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In Hope Stories

Just 1% of the national research spend has been allocated to this devastating disease

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Historically just 1% of the national spend on cancer research 
has been allocated to this devastating disease.

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Together we will find a cure for brain tumours.

Plymouth University Brain Tumour Research Team

Charlie Cox

Charlie was just three and a half months old, in 2011, when he first started to have any symptoms.  At eight months, he was diagnosed with a brain tumour (which turned out to be a grade 2 oligoastrocytoma – rare among young children) and at 11 months he underwent surgery.  Just over three years later, in January 2015, Charlie welcomed his little brother Freddie into the world and in September the same year, he started in Reception at Abbey Primary School in Morden, Surrey.  He had 43 cycles of chemotherapy during an 82 week period which finally came to an end in January 2016.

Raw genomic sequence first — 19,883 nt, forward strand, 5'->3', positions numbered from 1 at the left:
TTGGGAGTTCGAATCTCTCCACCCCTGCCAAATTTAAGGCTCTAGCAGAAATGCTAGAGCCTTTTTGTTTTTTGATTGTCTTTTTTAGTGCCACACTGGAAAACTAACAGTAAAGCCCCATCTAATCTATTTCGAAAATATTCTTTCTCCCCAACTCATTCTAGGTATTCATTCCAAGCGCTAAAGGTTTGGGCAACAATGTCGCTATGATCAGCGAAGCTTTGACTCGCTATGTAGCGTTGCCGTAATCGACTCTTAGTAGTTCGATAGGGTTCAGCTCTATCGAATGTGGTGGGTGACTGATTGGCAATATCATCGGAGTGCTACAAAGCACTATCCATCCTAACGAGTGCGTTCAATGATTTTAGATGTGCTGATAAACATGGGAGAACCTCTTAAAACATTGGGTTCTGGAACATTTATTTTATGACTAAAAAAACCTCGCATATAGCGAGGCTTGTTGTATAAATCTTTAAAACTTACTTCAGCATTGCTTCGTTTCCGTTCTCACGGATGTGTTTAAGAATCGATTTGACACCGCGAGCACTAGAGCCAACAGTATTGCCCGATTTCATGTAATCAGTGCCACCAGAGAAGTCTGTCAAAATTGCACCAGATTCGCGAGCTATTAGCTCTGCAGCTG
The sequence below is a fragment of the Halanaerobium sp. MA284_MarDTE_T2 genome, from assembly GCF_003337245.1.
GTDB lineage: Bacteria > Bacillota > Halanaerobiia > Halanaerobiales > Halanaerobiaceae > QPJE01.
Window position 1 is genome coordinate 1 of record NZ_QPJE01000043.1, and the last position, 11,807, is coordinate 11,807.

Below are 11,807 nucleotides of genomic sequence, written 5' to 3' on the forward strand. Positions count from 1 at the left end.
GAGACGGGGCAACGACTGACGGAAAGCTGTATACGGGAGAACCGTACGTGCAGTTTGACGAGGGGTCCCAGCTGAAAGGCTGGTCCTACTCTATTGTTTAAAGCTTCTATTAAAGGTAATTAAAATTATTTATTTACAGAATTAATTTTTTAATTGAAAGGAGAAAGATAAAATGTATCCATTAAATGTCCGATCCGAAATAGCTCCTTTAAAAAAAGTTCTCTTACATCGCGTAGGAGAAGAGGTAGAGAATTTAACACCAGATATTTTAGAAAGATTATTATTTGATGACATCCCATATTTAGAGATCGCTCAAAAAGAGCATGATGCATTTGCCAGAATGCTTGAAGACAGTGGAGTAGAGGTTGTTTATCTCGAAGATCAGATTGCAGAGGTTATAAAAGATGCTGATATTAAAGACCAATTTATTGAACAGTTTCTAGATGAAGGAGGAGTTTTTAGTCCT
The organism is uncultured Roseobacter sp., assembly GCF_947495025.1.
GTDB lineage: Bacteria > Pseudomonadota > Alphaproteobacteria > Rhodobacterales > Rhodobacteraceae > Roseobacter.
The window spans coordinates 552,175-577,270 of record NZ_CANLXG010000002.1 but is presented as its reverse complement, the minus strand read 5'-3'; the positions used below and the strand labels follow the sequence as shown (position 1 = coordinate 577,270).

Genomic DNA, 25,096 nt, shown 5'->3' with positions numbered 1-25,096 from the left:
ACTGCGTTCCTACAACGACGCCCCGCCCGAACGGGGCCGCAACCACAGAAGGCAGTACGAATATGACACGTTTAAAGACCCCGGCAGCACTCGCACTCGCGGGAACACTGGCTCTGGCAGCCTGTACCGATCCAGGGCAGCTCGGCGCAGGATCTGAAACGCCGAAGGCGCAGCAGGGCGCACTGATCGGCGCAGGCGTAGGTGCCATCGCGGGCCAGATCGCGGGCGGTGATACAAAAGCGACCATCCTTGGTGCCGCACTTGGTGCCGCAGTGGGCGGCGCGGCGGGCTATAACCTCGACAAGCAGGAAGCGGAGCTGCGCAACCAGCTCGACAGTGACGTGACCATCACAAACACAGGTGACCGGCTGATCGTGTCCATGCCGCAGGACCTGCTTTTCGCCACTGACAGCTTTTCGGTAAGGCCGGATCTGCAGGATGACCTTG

“Most of the time I have managed to stay positive – I have had to be strong for Charlie.  The only time I really broke down throughout this roller-coaster was the day before my baby boy had his huge operation.  I couldn’t help worrying that I might end up leaving the hospital without Charlie.”

Here is Charlie’s story as told by his mother, Kirsty…

Charlie was our first child and he seemed to be a very healthy and happy baby.  But then we started to notice strange “episodes”. It was like Charlie was holding his breath at times.  After the first time it happened in September 2011, we went to our GP who advised us to go to A&E at St Helier Hospital.  After several trips to A&E, admissions to hospital and tests, doctors put it down to reflux. By this time, Charlie was having his episodes every five or six days. 

Then Charlie had five to seven episodes in one day so we took him back to hospital where he coincidentally had one in front of a doctor.  We were immediately told that this was not reflux – Charlie was having a seizure.  An EEG revealed abnormal activity.

Charlie was put on anti-seizure medication which kept him clear of seizures for two months.  In the meantime, he was put on a waiting list for an MRI scan.